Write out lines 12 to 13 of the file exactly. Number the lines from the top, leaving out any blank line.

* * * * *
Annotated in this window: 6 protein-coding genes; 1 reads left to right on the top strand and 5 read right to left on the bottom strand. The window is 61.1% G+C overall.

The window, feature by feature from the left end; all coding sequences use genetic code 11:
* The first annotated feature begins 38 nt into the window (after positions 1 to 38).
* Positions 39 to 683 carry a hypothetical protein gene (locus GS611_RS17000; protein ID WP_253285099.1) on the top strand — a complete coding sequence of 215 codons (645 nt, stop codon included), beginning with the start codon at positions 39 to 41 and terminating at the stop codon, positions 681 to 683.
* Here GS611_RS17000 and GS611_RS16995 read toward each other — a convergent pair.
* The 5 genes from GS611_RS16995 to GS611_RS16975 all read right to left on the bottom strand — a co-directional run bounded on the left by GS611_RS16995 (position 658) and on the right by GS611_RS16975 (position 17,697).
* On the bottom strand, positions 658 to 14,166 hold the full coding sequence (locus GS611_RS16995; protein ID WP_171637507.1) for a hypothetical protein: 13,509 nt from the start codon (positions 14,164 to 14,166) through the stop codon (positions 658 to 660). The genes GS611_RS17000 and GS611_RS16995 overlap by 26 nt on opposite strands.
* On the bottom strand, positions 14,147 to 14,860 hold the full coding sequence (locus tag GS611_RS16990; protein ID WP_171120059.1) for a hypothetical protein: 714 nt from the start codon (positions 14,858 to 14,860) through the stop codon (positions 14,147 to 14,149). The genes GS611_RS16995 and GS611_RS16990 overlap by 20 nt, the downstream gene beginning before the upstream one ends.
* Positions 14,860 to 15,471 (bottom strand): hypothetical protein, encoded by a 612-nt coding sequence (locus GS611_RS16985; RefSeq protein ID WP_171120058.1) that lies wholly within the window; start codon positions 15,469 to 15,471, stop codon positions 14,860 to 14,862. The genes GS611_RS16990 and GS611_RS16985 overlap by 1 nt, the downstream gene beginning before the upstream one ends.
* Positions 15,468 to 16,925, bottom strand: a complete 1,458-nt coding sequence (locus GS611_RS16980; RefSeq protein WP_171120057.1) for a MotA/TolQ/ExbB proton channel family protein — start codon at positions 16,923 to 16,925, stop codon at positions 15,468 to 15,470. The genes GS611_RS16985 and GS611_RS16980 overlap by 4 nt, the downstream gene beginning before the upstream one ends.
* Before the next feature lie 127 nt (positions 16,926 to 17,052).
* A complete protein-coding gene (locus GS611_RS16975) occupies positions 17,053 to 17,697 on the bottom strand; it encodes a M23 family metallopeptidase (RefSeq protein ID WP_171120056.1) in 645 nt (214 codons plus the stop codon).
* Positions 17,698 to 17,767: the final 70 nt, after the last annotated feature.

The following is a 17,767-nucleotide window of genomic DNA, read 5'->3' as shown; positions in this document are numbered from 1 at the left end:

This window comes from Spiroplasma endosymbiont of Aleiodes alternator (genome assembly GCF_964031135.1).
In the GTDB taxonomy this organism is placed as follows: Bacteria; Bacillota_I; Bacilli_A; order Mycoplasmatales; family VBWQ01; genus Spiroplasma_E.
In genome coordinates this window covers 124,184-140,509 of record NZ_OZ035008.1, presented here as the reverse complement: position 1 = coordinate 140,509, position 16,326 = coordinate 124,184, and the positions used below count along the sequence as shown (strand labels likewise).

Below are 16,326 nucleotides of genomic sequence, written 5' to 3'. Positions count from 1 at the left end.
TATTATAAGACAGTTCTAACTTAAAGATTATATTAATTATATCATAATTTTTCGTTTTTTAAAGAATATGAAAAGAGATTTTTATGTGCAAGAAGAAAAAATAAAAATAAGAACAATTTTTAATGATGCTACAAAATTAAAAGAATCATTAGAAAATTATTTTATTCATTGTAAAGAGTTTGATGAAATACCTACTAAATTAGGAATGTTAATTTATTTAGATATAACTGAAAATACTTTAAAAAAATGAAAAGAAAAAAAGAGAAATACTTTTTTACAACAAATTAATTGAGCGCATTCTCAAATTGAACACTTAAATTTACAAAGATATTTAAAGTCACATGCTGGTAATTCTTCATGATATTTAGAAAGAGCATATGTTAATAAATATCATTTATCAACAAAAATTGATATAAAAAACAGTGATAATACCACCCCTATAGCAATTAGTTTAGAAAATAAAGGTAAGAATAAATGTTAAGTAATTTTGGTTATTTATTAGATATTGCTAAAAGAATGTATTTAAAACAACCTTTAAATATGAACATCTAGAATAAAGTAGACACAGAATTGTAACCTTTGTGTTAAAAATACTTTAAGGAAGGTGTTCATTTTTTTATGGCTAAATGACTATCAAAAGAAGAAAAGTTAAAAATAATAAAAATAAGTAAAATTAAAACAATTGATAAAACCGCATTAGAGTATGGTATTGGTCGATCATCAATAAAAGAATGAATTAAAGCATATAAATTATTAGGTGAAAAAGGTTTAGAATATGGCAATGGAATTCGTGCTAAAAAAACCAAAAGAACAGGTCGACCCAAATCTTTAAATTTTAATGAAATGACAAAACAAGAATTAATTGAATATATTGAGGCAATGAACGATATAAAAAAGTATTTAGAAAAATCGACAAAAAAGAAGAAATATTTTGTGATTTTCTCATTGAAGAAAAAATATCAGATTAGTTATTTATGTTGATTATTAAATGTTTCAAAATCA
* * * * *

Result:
* A complete protein-coding gene (locus GS611_RS16975) occupies positions 17,053 to 17,697 on the bottom strand; it encodes a M23 family metallopeptidase (RefSeq protein ID WP_171120056.1) in 645 nt (214 codons plus the stop codon).
* Positions 17,698 to 17,767: the final 70 nt, after the last annotated feature.